By Kathy Oswalt-Forsythe
One of our good friends, Tim Miller, has passed away. He had been part of our lives for over fifty years. He was a groomsman in our wedding, and Dennis was one of his attendants when he and Linda were married. Over the years, our families shared times of both joy and sorrow. We didn’t always speak regularly, but the comfort in the love we had for each other was always there.
Saturday, a few of his friends gathered at the Hide-a-Way to watch the Michigan, Ohio State game and to reminisce and share a few stories.
I joined the table near the end of their time together. The conversation focused on Tim and our many memories.
“My uncle once told me life is like riding on a bus,” our friend Kip shared. Kip said he wasn’t sure what his uncle meant and asked him to clarify. “Well, it’s like you are riding on a bus. Some people are on your bus in the seat next to you for your whole life. Some people ride for a few years before they step off. Some get off and even get back on.”
I like that. Yes, some people travel next to us for many years. Some join the trip for just a few miles. And we might have friends return to the ride—even after decades. And if we are lucky, we add riders throughout our whole lives.
Everyone adds richness with their conversation, insights, and time.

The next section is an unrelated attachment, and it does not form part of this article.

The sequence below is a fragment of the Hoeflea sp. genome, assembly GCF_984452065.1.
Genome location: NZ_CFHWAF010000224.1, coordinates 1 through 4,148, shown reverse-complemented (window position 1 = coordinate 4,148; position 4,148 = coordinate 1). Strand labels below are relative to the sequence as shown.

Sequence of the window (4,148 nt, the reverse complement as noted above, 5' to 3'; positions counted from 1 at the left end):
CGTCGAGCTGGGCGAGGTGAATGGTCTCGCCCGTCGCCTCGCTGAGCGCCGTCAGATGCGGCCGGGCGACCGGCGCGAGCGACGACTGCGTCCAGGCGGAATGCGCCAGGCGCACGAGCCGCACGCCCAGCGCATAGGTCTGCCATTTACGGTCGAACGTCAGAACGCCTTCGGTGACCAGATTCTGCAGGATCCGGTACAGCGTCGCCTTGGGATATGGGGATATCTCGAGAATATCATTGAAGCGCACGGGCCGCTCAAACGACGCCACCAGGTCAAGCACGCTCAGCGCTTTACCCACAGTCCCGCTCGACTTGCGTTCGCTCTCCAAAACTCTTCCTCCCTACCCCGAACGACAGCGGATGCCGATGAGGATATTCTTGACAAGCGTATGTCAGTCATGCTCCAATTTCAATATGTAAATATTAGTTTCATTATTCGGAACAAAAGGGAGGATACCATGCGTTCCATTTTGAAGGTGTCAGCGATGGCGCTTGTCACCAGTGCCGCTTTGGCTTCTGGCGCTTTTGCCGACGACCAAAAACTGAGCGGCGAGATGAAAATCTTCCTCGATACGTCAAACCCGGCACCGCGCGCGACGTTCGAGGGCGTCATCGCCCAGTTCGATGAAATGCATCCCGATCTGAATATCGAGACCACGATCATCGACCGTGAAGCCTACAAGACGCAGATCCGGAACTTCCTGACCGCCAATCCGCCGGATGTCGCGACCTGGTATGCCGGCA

Throughout his life, Tim rode many buses.
Sometimes his rides were short, but man, he was a prolific bus patron: family, friends, Vicksburg High School classmates, Olivet College teammates and fellow students, co-workers, community members, University of Michigan tailgaters.
I don’t know how he collected the fare or had the time to have so many rides. And he always left something every time he hopped off at a bus stop: sometimes a joke, usually a smile, and our rides aways ended with “I love you.”
He was a character. He was always a character.
In high school, he was a member of our select extra-curricular vocal group: The Choraliers. Our choral director, Cinda Cramer, built a few numbers around his charisma and distinct personality. During one song, we marched around him, singing and smiling, as he marched in place. In another, he stepped forward and gave a short speech. The audience loved this big red-headed leprechaun with a ready smile and obvious charm. He had the moms and dads, the grandmas and grandpas mesmerized. He was the main event.
I attended nearly all his wrestling matches when he was a senior. He wrestled heavy weight, so his match was always the last of the evening. It was a much-anticipated competition. And again, he could steal the show. In the middle of one strenuous, grueling period, Tim, lovingly referred to as “Dancing Bear,” looked up at the crowd and smiled as he pinned his opponent. He was that guy. And we loved him.
Yes, this bus ride, our unique life journey is important. As I mourn our friend’s passing, I am reminded our ride doesn’t last forever and to not only enjoy the ride, but to make a difference when traveling on a new bus or rejoining a route I’ve been on before.
It’s a Fine Life